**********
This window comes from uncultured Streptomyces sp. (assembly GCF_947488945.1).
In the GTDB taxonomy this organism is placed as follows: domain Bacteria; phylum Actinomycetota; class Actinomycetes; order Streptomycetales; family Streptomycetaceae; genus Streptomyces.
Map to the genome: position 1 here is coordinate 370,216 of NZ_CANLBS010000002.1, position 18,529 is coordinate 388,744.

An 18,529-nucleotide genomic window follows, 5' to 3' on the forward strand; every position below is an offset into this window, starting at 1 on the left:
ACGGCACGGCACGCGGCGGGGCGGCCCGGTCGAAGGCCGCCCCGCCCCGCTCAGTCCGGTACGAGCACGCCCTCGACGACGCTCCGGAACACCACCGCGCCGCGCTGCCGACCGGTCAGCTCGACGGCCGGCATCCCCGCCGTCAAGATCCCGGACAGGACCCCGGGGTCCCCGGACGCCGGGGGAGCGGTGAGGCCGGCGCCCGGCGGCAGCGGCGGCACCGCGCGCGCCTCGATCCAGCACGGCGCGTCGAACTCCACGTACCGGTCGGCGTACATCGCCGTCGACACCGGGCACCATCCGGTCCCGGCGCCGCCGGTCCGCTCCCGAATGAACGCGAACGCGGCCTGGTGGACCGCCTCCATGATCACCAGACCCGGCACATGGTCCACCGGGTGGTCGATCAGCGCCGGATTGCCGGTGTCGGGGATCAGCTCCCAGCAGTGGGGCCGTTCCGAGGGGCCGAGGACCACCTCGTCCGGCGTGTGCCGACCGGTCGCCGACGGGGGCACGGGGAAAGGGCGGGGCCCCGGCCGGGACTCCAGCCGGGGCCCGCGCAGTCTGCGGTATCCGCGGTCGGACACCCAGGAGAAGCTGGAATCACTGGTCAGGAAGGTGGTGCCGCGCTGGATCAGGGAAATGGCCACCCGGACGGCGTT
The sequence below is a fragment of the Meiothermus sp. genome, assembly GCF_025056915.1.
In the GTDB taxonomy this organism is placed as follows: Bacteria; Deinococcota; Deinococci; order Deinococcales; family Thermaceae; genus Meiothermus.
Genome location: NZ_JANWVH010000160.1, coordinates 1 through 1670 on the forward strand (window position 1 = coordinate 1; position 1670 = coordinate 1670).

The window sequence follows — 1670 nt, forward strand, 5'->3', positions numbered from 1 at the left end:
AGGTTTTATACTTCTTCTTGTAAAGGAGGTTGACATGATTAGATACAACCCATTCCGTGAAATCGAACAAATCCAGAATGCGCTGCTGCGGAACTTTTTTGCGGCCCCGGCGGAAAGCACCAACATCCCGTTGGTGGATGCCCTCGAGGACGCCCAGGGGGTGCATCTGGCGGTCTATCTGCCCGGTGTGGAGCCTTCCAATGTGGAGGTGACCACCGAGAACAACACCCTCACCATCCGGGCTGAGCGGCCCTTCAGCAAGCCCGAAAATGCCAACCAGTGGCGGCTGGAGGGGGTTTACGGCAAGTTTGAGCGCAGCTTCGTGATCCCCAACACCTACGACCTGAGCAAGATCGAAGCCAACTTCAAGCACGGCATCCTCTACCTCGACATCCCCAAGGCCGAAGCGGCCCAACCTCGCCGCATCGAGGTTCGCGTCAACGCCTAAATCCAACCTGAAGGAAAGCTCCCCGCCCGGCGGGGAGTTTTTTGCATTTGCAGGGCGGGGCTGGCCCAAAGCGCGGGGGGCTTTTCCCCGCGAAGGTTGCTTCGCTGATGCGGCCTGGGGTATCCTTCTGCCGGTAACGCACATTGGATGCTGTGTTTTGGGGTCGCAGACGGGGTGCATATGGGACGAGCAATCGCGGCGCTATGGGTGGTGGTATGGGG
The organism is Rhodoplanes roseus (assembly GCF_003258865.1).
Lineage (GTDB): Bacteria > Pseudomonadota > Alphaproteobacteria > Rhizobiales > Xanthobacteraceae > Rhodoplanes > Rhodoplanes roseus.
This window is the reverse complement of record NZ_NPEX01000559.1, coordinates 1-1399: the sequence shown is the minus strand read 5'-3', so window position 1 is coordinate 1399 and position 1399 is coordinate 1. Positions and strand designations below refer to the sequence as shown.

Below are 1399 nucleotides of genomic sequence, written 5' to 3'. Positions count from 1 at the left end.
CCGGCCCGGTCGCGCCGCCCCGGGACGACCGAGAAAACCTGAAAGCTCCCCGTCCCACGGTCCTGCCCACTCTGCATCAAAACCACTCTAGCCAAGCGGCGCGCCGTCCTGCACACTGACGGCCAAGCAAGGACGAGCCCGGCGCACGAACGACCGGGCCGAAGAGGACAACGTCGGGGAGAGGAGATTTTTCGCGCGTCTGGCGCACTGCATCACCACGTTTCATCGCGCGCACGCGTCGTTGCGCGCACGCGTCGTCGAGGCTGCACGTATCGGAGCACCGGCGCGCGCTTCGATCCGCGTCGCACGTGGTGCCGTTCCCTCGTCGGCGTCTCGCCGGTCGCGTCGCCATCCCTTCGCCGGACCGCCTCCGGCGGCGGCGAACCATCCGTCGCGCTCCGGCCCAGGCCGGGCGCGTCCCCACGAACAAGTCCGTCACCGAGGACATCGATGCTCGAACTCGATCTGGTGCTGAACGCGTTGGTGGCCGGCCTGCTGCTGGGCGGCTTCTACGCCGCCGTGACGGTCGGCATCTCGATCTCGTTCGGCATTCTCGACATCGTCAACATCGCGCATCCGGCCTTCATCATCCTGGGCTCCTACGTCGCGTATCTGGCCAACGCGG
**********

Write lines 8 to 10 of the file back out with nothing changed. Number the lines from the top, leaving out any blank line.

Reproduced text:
Genome location: NZ_JANWVH010000160.1, coordinates 1 through 1670 on the forward strand (window position 1 = coordinate 1; position 1670 = coordinate 1670).

The window sequence follows — 1670 nt, forward strand, 5'->3', positions numbered from 1 at the left end:
AGGTTTTATACTTCTTCTTGTAAAGGAGGTTGACATGATTAGATACAACCCATTCCGTGAAATCGAACAAATCCAGAATGCGCTGCTGCGGAACTTTTTTGCGGCCCCGGCGGAAAGCACCAACATCCCGTTGGTGGATGCCCTCGAGGACGCCCAGGGGGTGCATCTGGCGGTCTATCTGCCCGGTGTGGAGCCTTCCAATGTGGAGGTGACCACCGAGAACAACACCCTCACCATCCGGGCTGAGCGGCCCTTCAGCAAGCCCGAAAATGCCAACCAGTGGCGGCTGGAGGGGGTTTACGGCAAGTTTGAGCGCAGCTTCGTGATCCCCAACACCTACGACCTGAGCAAGATCGAAGCCAACTTCAAGCACGGCATCCTCTACCTCGACATCCCCAAGGCCGAAGCGGCCCAACCTCGCCGCATCGAGGTTCGCGTCAACGCCTAAATCCAACCTGAAGGAAAGCTCCCCGCCCGGCGGGGAGTTTTTTGCATTTGCAGGGCGGGGCTGGCCCAAAGCGCGGGGGGCTTTTCCCCGCGAAGGTTGCTTCGCTGATGCGGCCTGGGGTATCCTTCTGCCGGTAACGCACATTGGATGCTGTGTTTTGGGGTCGCAGACGGGGTGCATATGGGACGAGCAATCGCGGCGCTATGGGTGGTGGTATGGGG